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Topics: Professional Development, Unplug, Technology, Growth, Balance, Living Your Values, Employee Engagement, Leadership, Advice, Fun, Empowerment, Effectiveness, Reflection, Values, Organization, Company Culture, Success, Intentionality, Experience, Workplace, Burnout, Teams, Milestone, Truth, Team Health, Change, Top Down Leadership, Team Dysfunction, High Performance, Dsyfunction, Role Models, Learning, Relationships, Values & Ethics, Personal Development, Creating Culture, Leader Worth Following, Vacation

Three Reasons Why Mentoring Someone Isn’t “All About Them”

Posted by Milestone Leadership on Feb 21, 2019 11:00:12 AM

 

If you were to find yourself feeling a bit reflective about your career and paused to consider what had the greatest impact on your successes along the way, it’s likely some key people would come to mind. The relationships you had with these individuals may have varied in formality, but you could likely describe very specific ways they affected your development professionally, personally or both. These people were your mentors, regardless of whether it was intentional and formalized or not; their influence helped bring you clarity, inspiration, confidence and knowledge.

As you envision these people, did you ever stop to consider that their acts of providing guidance actually helped them grow along with you? Here are three ways you can improve your own leadership capacity by actively giving the benefit of your experience to someone else:

  1. Serving as an effective mentor means you’re making a commitment to offer honest feedback and constructive criticism. Providing this in a way that actually builds a mentee’s capacity requires diplomacy and a solid understanding of what the mentee truly needs—which comes only through observation and active listening. Leaders aren’t necessarily born with this skill set, but making a conscious effort to really support another person’s growth by taking the time to learn about them and offer meaningful guidance can have the added benefit of honing the mentor’s own listening and communication skills. The self-awareness that results from understanding the impact of your words on another person is valuable in literally every relationship you have, personally and professionally.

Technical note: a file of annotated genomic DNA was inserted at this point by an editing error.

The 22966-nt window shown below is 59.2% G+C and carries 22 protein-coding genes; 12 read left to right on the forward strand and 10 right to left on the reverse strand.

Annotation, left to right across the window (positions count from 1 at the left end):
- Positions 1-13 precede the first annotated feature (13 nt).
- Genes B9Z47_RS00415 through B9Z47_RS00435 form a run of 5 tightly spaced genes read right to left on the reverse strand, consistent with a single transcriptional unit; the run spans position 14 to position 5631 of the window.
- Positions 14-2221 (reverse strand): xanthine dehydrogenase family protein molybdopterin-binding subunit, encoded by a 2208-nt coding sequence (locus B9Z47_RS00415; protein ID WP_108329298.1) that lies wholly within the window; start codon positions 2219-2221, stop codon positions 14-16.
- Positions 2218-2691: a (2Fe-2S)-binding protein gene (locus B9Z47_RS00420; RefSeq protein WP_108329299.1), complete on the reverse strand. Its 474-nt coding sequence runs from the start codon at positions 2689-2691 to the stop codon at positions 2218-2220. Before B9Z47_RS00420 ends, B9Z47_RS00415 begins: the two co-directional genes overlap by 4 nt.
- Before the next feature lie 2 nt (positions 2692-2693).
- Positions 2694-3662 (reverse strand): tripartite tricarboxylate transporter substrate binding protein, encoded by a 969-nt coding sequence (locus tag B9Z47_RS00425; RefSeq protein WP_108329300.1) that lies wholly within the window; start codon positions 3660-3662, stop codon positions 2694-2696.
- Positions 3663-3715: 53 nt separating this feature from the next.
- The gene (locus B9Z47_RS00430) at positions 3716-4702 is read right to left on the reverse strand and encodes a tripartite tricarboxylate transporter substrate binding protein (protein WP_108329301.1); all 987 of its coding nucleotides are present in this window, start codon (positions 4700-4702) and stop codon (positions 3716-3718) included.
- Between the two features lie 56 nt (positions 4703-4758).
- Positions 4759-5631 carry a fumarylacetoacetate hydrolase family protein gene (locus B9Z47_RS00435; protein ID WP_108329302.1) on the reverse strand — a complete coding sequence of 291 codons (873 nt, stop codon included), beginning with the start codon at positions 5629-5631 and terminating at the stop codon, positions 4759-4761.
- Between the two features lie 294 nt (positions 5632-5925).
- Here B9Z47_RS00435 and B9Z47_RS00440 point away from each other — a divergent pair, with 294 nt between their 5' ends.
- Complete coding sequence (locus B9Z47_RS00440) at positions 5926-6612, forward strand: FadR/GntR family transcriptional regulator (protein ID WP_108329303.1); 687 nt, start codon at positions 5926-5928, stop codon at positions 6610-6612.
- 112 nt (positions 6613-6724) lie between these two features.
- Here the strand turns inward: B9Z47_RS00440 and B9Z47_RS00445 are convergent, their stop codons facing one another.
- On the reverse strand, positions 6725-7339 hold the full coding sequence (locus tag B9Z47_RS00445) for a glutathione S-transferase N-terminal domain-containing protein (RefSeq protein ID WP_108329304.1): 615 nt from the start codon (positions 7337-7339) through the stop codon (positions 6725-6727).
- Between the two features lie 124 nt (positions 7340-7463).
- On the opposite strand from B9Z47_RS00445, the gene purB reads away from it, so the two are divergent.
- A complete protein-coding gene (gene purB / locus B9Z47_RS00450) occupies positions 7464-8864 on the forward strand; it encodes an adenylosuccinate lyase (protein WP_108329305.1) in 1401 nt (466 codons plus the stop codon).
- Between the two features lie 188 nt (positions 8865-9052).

2. Necessary components of any mentor-mentee relationship are honesty and trust. These elements are also absolutely critical to high performing teams—and must be continuously cultivated and nurtured by leaders. Not everyone arrives at a point of open honesty and a place of trust in the same way or at the same time, but serving as a mentor can help leaders who struggle with this by allowing them to let down some of their barriers to expose their own vulnerabilities. Many of the best life and work lessons are learned through mistakes and missteps, and when you can share your own fallibilities with honesty and humility, you inspire the kind of trust that allows others to feel they can be authentic with you.
  3. Offering guidance to another person based upon your own experience requires self-reflection. Leaders frequently find themselves pressing ever-forward without pausing to think subjectively about their own personal and career paths—where they went right or how they could have done things better for themselves or for others. As a mentor, imparting what you’ve learned through your own experiences allows you the opportunity to revisit your own past, an important step to securing a better future. Sharing your path with another person can actually reveal things you might not have otherwise considered about yourself, and offer you the chance to improve or even altogether change your future course.

At Milestone Leadership, we believe leaders worth following understand the impact of sharing their own past experiences with transparency and intention. By revealing ourselves to others, we come to understand our own behaviors and contributions in ways that help us to be stronger future leaders.

 

Kelly Hale Syer
Associate
Milestone Leadership

 

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Topics: Talent, Professional Development, Growth, Candor, Transferable Skills, Leadership, Honesty, Authenticity, Candidness, Advice, Empowerment, Reflection, Career Building, Values, Feedback, Company Culture, Success, Experience, Workplace, Milestone, Truth, Story telling, High Performance, Purpose, Mentorship, High Performing Teams, Transparency, Role Models, Criticism, Mentors, Learning, Relationships, Values & Ethics, Employee Development, Personal Development, Creating Culture, Leader Worth Following, Communication, Affirmation, Service

Top 5 Blog Posts of 2016

Posted by Soderquist Leadership on Dec 29, 2016 3:22:00 PM

It's that time of year again! As 2016 comes to a close and we gear up for a new year, we wanted to take a look back and share with you our top blog posts from this past year.

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Topics: Leadership, Company Culture, Employee Development, Personal Development